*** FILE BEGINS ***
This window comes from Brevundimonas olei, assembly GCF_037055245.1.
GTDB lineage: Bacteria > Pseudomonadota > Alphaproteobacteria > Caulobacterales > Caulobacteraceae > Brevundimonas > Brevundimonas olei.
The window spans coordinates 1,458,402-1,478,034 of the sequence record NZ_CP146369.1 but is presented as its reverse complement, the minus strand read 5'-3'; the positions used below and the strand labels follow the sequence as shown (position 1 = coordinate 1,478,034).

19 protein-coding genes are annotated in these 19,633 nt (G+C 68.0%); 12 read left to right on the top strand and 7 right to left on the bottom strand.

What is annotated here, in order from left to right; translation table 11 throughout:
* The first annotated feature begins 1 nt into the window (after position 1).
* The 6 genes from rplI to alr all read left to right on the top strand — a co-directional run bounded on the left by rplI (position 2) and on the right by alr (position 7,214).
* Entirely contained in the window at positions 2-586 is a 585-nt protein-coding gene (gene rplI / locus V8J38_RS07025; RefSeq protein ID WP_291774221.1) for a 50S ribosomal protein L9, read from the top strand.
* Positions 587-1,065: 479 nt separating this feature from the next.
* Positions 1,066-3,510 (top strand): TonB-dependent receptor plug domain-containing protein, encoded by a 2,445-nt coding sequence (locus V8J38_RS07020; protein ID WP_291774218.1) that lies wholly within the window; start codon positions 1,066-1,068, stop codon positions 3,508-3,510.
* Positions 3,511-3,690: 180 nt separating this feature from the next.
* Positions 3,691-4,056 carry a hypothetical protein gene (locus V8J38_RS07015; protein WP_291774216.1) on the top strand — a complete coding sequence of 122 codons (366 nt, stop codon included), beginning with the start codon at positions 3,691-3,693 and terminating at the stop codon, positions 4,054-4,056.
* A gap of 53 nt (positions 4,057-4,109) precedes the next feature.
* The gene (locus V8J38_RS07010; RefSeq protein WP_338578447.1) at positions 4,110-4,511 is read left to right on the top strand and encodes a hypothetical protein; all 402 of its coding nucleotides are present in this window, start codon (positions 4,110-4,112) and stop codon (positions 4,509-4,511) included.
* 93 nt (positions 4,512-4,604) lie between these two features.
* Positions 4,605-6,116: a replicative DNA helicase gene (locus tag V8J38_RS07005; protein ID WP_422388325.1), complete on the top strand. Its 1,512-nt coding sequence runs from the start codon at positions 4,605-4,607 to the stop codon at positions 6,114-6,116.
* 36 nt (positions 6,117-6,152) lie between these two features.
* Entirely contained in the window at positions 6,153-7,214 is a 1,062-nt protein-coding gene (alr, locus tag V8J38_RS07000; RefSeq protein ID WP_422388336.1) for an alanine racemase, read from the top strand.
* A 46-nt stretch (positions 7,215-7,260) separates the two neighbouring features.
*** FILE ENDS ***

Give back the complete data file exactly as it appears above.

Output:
This window comes from Brevundimonas olei, assembly GCF_037055245.1.
GTDB lineage: Bacteria > Pseudomonadota > Alphaproteobacteria > Caulobacterales > Caulobacteraceae > Brevundimonas > Brevundimonas olei.
The window spans coordinates 1,458,402-1,478,034 of the sequence record NZ_CP146369.1 but is presented as its reverse complement, the minus strand read 5'-3'; the positions used below and the strand labels follow the sequence as shown (position 1 = coordinate 1,478,034).

19 protein-coding genes are annotated in these 19,633 nt (G+C 68.0%); 12 read left to right on the top strand and 7 right to left on the bottom strand.

What is annotated here, in order from left to right; translation table 11 throughout:
* The first annotated feature begins 1 nt into the window (after position 1).
* The 6 genes from rplI to alr all read left to right on the top strand — a co-directional run bounded on the left by rplI (position 2) and on the right by alr (position 7,214).
* Entirely contained in the window at positions 2-586 is a 585-nt protein-coding gene (gene rplI / locus V8J38_RS07025; RefSeq protein ID WP_291774221.1) for a 50S ribosomal protein L9, read from the top strand.
* Positions 587-1,065: 479 nt separating this feature from the next.
* Positions 1,066-3,510 (top strand): TonB-dependent receptor plug domain-containing protein, encoded by a 2,445-nt coding sequence (locus V8J38_RS07020; protein ID WP_291774218.1) that lies wholly within the window; start codon positions 1,066-1,068, stop codon positions 3,508-3,510.
* Positions 3,511-3,690: 180 nt separating this feature from the next.
* Positions 3,691-4,056 carry a hypothetical protein gene (locus V8J38_RS07015; protein WP_291774216.1) on the top strand — a complete coding sequence of 122 codons (366 nt, stop codon included), beginning with the start codon at positions 3,691-3,693 and terminating at the stop codon, positions 4,054-4,056.
* A gap of 53 nt (positions 4,057-4,109) precedes the next feature.
* The gene (locus V8J38_RS07010; RefSeq protein WP_338578447.1) at positions 4,110-4,511 is read left to right on the top strand and encodes a hypothetical protein; all 402 of its coding nucleotides are present in this window, start codon (positions 4,110-4,112) and stop codon (positions 4,509-4,511) included.
* 93 nt (positions 4,512-4,604) lie between these two features.
* Positions 4,605-6,116: a replicative DNA helicase gene (locus tag V8J38_RS07005; protein ID WP_422388325.1), complete on the top strand. Its 1,512-nt coding sequence runs from the start codon at positions 4,605-4,607 to the stop codon at positions 6,114-6,116.
* 36 nt (positions 6,117-6,152) lie between these two features.
* Entirely contained in the window at positions 6,153-7,214 is a 1,062-nt protein-coding gene (alr, locus tag V8J38_RS07000; RefSeq protein ID WP_422388336.1) for an alanine racemase, read from the top strand.
* A 46-nt stretch (positions 7,215-7,260) separates the two neighbouring features.